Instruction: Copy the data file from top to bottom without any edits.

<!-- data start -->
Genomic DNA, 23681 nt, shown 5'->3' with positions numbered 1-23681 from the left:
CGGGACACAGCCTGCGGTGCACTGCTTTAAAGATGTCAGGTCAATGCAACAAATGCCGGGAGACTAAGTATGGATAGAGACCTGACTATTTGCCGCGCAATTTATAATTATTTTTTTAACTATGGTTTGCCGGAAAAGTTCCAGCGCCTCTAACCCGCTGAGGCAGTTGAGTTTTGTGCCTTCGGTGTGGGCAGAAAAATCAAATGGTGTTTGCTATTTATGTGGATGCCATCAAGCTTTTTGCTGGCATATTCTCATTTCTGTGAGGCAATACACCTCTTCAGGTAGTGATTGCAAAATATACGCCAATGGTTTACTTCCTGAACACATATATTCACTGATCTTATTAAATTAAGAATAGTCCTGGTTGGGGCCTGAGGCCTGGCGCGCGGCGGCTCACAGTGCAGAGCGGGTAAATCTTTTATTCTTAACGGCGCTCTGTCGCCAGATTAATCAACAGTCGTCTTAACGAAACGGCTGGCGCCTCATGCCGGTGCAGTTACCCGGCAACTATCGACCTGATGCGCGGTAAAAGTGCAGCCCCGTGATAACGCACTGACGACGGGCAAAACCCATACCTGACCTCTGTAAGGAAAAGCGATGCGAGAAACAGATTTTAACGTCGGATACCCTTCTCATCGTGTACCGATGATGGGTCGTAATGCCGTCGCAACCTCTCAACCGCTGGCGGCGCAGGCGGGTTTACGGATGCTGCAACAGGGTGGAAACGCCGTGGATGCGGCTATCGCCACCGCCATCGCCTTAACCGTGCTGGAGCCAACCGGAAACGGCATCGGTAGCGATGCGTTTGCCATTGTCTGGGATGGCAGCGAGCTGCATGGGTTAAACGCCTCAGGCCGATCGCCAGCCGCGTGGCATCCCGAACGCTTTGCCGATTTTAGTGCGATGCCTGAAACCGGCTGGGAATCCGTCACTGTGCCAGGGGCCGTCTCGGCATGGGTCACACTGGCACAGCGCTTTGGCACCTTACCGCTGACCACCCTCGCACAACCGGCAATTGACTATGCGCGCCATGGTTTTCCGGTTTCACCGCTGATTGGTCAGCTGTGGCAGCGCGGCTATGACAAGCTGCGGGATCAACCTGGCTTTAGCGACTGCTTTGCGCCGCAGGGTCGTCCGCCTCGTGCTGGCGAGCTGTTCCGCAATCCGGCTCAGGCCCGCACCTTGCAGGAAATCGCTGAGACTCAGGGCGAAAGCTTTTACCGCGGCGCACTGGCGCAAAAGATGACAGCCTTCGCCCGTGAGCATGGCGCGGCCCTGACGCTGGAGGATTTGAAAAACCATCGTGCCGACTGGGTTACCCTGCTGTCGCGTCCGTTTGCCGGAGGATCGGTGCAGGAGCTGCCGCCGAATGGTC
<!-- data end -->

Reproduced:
Genomic DNA, 23681 nt, shown 5'->3' with positions numbered 1-23681 from the left:
CGGGACACAGCCTGCGGTGCACTGCTTTAAAGATGTCAGGTCAATGCAACAAATGCCGGGAGACTAAGTATGGATAGAGACCTGACTATTTGCCGCGCAATTTATAATTATTTTTTTAACTATGGTTTGCCGGAAAAGTTCCAGCGCCTCTAACCCGCTGAGGCAGTTGAGTTTTGTGCCTTCGGTGTGGGCAGAAAAATCAAATGGTGTTTGCTATTTATGTGGATGCCATCAAGCTTTTTGCTGGCATATTCTCATTTCTGTGAGGCAATACACCTCTTCAGGTAGTGATTGCAAAATATACGCCAATGGTTTACTTCCTGAACACATATATTCACTGATCTTATTAAATTAAGAATAGTCCTGGTTGGGGCCTGAGGCCTGGCGCGCGGCGGCTCACAGTGCAGAGCGGGTAAATCTTTTATTCTTAACGGCGCTCTGTCGCCAGATTAATCAACAGTCGTCTTAACGAAACGGCTGGCGCCTCATGCCGGTGCAGTTACCCGGCAACTATCGACCTGATGCGCGGTAAAAGTGCAGCCCCGTGATAACGCACTGACGACGGGCAAAACCCATACCTGACCTCTGTAAGGAAAAGCGATGCGAGAAACAGATTTTAACGTCGGATACCCTTCTCATCGTGTACCGATGATGGGTCGTAATGCCGTCGCAACCTCTCAACCGCTGGCGGCGCAGGCGGGTTTACGGATGCTGCAACAGGGTGGAAACGCCGTGGATGCGGCTATCGCCACCGCCATCGCCTTAACCGTGCTGGAGCCAACCGGAAACGGCATCGGTAGCGATGCGTTTGCCATTGTCTGGGATGGCAGCGAGCTGCATGGGTTAAACGCCTCAGGCCGATCGCCAGCCGCGTGGCATCCCGAACGCTTTGCCGATTTTAGTGCGATGCCTGAAACCGGCTGGGAATCCGTCACTGTGCCAGGGGCCGTCTCGGCATGGGTCACACTGGCACAGCGCTTTGGCACCTTACCGCTGACCACCCTCGCACAACCGGCAATTGACTATGCGCGCCATGGTTTTCCGGTTTCACCGCTGATTGGTCAGCTGTGGCAGCGCGGCTATGACAAGCTGCGGGATCAACCTGGCTTTAGCGACTGCTTTGCGCCGCAGGGTCGTCCGCCTCGTGCTGGCGAGCTGTTCCGCAATCCGGCTCAGGCCCGCACCTTGCAGGAAATCGCTGAGACTCAGGGCGAAAGCTTTTACCGCGGCGCACTGGCGCAAAAGATGACAGCCTTCGCCCGTGAGCATGGCGCGGCCCTGACGCTGGAGGATTTGAAAAACCATCGTGCCGACTGGGTTACCCTGCTGTCGCGTCCGTTTGCCGGAGGATCGGTGCAGGAGCTGCCGCCGAATGGTC